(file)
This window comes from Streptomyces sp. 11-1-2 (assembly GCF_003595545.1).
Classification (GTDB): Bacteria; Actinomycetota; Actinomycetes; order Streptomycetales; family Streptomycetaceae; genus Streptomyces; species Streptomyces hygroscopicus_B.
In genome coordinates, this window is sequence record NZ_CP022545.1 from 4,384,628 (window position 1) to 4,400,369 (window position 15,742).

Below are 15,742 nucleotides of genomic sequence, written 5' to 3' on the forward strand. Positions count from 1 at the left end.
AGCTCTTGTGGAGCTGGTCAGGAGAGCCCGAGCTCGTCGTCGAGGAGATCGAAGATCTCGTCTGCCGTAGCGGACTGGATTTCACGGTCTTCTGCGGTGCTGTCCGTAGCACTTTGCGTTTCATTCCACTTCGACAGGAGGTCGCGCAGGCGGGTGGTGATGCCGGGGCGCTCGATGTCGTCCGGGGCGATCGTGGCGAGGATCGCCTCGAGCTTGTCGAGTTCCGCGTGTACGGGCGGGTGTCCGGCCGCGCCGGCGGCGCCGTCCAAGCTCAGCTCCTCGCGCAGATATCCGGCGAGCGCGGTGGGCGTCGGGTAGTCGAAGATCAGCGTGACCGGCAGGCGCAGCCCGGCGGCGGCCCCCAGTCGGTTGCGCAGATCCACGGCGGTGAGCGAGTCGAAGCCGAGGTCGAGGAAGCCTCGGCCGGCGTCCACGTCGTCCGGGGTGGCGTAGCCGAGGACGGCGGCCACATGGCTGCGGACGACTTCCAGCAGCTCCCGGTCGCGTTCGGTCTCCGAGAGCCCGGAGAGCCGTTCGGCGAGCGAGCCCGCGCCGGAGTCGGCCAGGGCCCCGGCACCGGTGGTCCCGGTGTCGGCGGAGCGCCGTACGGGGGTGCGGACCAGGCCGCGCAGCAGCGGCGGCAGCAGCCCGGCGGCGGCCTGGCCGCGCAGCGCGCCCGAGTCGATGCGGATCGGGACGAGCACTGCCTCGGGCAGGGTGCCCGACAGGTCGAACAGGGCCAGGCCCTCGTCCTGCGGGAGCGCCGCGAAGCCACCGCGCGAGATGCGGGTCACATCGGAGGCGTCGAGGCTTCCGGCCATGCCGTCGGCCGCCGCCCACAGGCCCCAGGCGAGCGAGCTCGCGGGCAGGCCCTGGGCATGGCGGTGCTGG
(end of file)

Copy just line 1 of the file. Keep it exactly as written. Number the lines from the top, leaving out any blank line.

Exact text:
This window comes from Streptomyces sp. 11-1-2 (assembly GCF_003595545.1).